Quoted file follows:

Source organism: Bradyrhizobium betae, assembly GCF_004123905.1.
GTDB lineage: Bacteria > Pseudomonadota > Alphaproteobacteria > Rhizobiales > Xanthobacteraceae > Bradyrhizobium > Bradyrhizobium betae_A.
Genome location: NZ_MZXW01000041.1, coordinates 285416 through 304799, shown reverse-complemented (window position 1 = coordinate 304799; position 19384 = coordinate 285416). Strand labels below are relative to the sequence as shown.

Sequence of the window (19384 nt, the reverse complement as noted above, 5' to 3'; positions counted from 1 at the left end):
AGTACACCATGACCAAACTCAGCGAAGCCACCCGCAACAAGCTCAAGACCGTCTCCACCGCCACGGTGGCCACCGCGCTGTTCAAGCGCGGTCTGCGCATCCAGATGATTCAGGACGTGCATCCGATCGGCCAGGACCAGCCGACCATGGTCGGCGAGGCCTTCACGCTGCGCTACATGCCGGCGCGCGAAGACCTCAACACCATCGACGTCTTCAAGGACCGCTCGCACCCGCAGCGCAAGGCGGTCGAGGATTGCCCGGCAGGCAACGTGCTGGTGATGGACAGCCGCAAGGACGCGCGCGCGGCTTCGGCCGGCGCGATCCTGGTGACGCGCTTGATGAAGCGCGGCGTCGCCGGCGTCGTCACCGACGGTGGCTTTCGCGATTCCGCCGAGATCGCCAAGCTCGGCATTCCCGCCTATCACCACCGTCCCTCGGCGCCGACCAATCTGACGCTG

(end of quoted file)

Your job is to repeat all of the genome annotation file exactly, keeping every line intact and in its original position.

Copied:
Source organism: Bradyrhizobium betae, assembly GCF_004123905.1.
GTDB lineage: Bacteria > Pseudomonadota > Alphaproteobacteria > Rhizobiales > Xanthobacteraceae > Bradyrhizobium > Bradyrhizobium betae_A.
Genome location: NZ_MZXW01000041.1, coordinates 285416 through 304799, shown reverse-complemented (window position 1 = coordinate 304799; position 19384 = coordinate 285416). Strand labels below are relative to the sequence as shown.

Sequence of the window (19384 nt, the reverse complement as noted above, 5' to 3'; positions counted from 1 at the left end):
AGTACACCATGACCAAACTCAGCGAAGCCACCCGCAACAAGCTCAAGACCGTCTCCACCGCCACGGTGGCCACCGCGCTGTTCAAGCGCGGTCTGCGCATCCAGATGATTCAGGACGTGCATCCGATCGGCCAGGACCAGCCGACCATGGTCGGCGAGGCCTTCACGCTGCGCTACATGCCGGCGCGCGAAGACCTCAACACCATCGACGTCTTCAAGGACCGCTCGCACCCGCAGCGCAAGGCGGTCGAGGATTGCCCGGCAGGCAACGTGCTGGTGATGGACAGCCGCAAGGACGCGCGCGCGGCTTCGGCCGGCGCGATCCTGGTGACGCGCTTGATGAAGCGCGGCGTCGCCGGCGTCGTCACCGACGGTGGCTTTCGCGATTCCGCCGAGATCGCCAAGCTCGGCATTCCCGCCTATCACCACCGTCCCTCGGCGCCGACCAATCTGACGCTG